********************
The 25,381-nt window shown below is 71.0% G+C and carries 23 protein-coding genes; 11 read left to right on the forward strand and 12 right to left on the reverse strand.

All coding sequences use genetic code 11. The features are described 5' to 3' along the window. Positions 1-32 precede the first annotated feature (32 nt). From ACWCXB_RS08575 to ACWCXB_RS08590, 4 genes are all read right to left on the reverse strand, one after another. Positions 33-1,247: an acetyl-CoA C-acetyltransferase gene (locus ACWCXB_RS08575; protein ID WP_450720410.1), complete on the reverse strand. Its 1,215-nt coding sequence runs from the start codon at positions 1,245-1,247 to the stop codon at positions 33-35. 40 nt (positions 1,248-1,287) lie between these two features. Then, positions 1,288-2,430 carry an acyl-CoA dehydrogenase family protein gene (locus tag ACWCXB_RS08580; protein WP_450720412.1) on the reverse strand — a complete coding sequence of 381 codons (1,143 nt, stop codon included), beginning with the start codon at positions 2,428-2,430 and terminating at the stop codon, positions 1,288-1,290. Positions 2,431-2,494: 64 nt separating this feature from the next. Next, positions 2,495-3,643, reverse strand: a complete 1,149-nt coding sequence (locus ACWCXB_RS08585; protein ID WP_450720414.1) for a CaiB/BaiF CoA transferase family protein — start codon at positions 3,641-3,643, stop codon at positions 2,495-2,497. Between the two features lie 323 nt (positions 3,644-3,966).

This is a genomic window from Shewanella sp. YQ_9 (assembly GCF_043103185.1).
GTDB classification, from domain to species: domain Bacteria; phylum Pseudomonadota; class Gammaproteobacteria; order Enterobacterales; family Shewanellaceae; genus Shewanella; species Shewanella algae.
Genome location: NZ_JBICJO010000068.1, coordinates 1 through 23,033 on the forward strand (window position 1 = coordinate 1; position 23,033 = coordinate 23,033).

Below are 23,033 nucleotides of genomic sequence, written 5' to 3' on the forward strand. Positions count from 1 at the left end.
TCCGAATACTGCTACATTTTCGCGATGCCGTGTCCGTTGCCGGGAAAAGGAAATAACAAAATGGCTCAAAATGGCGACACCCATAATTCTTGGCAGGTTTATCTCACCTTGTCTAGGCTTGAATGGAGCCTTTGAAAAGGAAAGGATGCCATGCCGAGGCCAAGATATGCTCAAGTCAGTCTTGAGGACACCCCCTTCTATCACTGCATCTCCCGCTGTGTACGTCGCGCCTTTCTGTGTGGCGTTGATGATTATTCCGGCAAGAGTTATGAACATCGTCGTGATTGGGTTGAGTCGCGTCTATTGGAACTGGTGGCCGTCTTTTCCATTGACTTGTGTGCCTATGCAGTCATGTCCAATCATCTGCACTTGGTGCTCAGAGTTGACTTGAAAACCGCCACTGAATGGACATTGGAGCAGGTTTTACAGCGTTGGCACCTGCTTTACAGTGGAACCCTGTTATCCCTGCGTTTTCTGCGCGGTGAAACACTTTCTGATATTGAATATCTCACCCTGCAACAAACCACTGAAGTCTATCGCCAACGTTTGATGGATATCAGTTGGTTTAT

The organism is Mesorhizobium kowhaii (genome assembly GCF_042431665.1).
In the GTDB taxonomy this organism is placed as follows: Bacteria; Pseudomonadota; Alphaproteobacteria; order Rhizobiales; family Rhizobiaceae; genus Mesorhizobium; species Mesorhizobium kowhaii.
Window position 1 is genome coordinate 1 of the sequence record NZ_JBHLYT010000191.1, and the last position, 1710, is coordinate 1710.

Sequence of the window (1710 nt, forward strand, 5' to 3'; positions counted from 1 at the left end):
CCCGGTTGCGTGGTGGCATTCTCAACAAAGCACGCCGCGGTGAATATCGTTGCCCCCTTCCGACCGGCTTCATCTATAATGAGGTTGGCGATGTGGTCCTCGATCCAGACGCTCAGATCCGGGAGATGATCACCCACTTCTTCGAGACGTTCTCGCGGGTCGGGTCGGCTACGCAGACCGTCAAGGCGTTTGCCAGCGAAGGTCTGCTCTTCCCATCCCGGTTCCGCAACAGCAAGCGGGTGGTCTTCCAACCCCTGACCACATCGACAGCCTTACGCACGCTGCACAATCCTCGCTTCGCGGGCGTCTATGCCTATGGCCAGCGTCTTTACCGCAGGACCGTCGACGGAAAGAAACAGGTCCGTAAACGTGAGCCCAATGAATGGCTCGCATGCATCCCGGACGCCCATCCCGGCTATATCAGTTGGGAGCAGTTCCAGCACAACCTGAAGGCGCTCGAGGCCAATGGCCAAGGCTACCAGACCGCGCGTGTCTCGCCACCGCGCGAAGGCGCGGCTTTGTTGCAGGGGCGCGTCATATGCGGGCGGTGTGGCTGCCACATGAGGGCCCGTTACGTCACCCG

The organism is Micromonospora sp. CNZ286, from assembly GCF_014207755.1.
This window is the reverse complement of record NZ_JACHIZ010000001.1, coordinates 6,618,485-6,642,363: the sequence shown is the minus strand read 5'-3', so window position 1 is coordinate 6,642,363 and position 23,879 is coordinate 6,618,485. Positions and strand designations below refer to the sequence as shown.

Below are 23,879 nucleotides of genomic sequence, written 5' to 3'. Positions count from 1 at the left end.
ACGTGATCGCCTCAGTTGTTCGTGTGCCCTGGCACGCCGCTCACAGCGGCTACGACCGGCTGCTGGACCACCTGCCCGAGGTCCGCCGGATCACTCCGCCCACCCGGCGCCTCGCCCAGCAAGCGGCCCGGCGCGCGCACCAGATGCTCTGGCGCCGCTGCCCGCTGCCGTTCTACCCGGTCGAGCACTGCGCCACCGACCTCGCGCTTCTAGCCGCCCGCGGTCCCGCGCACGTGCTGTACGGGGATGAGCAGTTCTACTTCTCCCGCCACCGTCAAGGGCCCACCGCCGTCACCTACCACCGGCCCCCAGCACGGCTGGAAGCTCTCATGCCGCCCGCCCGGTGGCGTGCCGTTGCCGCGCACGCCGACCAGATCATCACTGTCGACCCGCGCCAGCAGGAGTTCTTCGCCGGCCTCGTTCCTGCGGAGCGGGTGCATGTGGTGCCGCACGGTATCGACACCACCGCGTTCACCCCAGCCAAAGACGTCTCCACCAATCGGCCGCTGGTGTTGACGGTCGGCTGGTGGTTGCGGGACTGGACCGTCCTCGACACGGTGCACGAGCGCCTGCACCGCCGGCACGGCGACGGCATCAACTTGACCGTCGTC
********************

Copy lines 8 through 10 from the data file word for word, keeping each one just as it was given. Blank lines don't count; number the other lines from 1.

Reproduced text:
The organism is Mesorhizobium kowhaii (genome assembly GCF_042431665.1).
In the GTDB taxonomy this organism is placed as follows: Bacteria; Pseudomonadota; Alphaproteobacteria; order Rhizobiales; family Rhizobiaceae; genus Mesorhizobium; species Mesorhizobium kowhaii.
Window position 1 is genome coordinate 1 of the sequence record NZ_JBHLYT010000191.1, and the last position, 1710, is coordinate 1710.